After a stroll along Getreidegasse, Salzburg’s centuries-old shopping street, stop at address No. 9.
It’s Mozart's birthplace. But wherever you wander, time a visit to Glockenspiel at 7 a.m., 11 a.m. or 6 p.m. when the carillon tower’s 35 bells play classical tunes.
Make Time For:
- Advent Mozart Dinner – Imagine a candlelit concert of arias and duettos from Mozart’s operas in historical Baroque Hall while feasting on 18th century recipes.
- Horse-drawn carriage – Tour Old Town in back-in-the-day style, ending at the legendary Christmas Market.
- Sound of Music tour. Yes, you read that correctly. But it’s much more than singing Do, Re, Mi (right again, we sang, even Mark). It’s a countryside bus tour including Mondsee, home of the village church in the film’s wedding scene.
Vienna is the serene, sophisticated sister of Salzburg. Its musical culture is a serenade to history, where street musicians are likely to play Brahms, not Bono. A large city, it’s a place that requires time to acclimate. But the effort is worth becoming acquainted with the one-time stomping ground of the Habsburg rulers.
To best see Vienna, begin at the city’s physical center, Stephansplatz. Home to the most visible icon, St. Stephen’s Cathedral, the reward for visiting one of its soaring towers is a panorama.
From there, walk along Kärntnerstrasse (pedestrian thoroughfare from St. Stephen’s to the Opera House). The former terrain of emperors, kings and legions of Viennese composers, it’s full of yesteryear’s history and today’s shopping.
Though coffee houses (konditoreis) line Vienna’s streets, imbibe selectively. Stop at Café Sacher for a mélange (mild roast coffee with steamed milk) and its Original Sacher-Torte (chocolate cake with apricot jam).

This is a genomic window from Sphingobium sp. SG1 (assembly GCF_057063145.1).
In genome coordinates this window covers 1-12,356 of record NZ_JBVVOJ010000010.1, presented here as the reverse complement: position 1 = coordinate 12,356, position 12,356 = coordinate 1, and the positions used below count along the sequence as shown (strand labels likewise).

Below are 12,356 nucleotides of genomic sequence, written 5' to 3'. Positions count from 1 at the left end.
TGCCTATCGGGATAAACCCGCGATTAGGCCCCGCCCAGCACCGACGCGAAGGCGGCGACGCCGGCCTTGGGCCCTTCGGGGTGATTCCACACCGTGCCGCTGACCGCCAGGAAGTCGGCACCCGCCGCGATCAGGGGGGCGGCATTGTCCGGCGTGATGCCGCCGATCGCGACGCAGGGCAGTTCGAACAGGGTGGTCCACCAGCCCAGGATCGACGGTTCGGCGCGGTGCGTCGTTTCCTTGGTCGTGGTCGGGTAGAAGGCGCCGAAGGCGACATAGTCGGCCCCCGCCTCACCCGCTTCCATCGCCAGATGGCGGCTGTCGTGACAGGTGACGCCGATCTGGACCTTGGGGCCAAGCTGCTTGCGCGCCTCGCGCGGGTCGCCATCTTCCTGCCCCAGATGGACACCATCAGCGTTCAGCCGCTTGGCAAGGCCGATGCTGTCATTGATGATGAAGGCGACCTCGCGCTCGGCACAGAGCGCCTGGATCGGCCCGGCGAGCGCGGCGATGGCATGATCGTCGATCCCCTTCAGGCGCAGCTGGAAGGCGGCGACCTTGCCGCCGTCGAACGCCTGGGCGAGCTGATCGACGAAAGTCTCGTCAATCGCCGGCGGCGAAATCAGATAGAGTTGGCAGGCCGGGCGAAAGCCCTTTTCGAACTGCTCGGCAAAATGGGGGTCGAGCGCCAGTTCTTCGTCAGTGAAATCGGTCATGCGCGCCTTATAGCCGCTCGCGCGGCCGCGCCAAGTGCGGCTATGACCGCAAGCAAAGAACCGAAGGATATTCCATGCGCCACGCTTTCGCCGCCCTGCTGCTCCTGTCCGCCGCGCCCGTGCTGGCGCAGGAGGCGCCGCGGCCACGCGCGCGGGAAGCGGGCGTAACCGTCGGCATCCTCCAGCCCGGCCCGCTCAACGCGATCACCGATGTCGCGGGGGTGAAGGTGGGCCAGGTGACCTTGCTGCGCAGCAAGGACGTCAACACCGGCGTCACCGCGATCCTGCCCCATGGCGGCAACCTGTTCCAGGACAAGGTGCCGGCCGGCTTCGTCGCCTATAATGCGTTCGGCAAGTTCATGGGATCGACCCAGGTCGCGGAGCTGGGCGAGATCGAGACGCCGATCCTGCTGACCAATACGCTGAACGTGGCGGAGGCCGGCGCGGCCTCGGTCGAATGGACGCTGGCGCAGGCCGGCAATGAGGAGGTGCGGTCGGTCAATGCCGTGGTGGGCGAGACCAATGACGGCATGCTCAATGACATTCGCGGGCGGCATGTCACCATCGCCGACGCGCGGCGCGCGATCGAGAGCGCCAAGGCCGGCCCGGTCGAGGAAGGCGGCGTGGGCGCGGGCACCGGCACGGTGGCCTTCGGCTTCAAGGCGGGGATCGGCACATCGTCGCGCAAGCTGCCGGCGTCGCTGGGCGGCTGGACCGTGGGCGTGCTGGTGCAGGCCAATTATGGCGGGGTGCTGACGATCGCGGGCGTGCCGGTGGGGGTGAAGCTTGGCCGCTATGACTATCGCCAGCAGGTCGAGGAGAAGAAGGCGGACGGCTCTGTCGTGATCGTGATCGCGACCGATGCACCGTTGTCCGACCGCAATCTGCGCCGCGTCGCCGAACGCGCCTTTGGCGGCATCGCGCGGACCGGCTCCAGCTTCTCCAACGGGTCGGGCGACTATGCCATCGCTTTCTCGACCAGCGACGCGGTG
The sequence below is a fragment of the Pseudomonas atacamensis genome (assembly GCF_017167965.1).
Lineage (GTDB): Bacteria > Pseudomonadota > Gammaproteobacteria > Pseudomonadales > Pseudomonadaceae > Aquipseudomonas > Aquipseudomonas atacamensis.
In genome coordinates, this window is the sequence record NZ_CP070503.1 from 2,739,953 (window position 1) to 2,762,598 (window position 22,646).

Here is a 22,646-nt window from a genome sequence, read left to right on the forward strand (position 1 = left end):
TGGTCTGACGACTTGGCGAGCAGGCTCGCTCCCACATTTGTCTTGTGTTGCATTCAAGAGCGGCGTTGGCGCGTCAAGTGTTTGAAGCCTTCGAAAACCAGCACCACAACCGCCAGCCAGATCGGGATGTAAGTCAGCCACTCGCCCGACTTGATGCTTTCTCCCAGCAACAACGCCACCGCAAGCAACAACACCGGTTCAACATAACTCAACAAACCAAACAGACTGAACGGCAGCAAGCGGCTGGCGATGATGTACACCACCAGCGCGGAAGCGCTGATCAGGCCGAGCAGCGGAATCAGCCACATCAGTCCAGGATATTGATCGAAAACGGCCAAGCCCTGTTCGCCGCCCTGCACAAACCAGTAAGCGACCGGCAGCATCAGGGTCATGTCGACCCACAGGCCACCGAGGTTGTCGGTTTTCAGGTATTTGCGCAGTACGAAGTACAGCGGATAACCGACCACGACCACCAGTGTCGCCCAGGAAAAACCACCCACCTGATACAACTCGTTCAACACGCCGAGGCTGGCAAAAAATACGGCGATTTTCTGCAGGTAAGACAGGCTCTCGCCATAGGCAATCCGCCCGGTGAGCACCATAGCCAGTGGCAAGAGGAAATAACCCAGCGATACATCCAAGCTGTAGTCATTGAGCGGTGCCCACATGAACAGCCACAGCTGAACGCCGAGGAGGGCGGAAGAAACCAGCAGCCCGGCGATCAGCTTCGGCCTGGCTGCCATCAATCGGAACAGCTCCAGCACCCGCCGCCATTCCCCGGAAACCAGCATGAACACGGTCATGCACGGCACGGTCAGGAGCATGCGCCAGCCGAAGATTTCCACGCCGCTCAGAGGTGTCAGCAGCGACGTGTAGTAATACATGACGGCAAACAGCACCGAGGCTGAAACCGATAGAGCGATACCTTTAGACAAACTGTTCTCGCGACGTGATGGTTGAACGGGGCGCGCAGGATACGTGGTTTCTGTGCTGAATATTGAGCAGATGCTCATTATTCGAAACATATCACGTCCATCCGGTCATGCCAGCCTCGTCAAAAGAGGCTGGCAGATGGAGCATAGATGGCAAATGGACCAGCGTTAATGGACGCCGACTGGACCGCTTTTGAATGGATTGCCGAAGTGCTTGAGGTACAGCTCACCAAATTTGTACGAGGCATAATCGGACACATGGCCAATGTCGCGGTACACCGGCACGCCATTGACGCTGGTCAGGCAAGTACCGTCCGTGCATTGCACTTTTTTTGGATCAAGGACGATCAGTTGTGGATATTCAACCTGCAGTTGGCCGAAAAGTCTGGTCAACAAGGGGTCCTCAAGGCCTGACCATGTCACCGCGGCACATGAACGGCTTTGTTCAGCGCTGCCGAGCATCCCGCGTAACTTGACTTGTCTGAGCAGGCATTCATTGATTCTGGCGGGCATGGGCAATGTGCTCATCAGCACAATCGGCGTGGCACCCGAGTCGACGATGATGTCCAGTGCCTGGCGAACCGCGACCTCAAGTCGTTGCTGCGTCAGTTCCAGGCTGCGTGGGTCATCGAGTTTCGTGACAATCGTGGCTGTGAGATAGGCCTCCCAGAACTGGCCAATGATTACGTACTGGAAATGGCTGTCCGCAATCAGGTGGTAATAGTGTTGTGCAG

Having conducted an unofficial taste test of tortes, Erin and I deemed it "best."
The statuesque Opera House rounds out the route and begs your attendance at a performance. Our coup: five tickets for Barber of Seville. Erin, Kathryn and I were enthralled by Vienna’s social scene as much as the opera itself. Mark was less than entertained, and Kent enjoyed a two-act nap. The city’s best known avenue, Ringstrasse, circles the old city. Best explored by streetcars #1 or #2, travel along this promenade is like placing one foot in a sepia photograph.
You Miss It, You Lose
- Belvedere Palace – Actually two imposing palaces, among the many reasons to visit is The Kiss, artist Gustav Klimt’s greatest painting.
- Spanish Riding School – An emblem of Vienna throughout the world is the Lipizzaner, the country’s famous white horses known for their ensemble performances.
- Vienna Boy’s Choir – In 1998 the Vienna Boys' Choir celebrated its 500th anniversary. But though they travel the world, the Imperial Chapel is its major place of performance. If possible, go.
New Year’s Eve, aka end of the year, end of our trip, warranted an evening that filled our photo albums with made-in-Vienna memories.
concert in Schönbrunn Palace.
arrival at Stephansplatz’s party central.
celebratory countdown to midnight.
Austria. Wish you were here!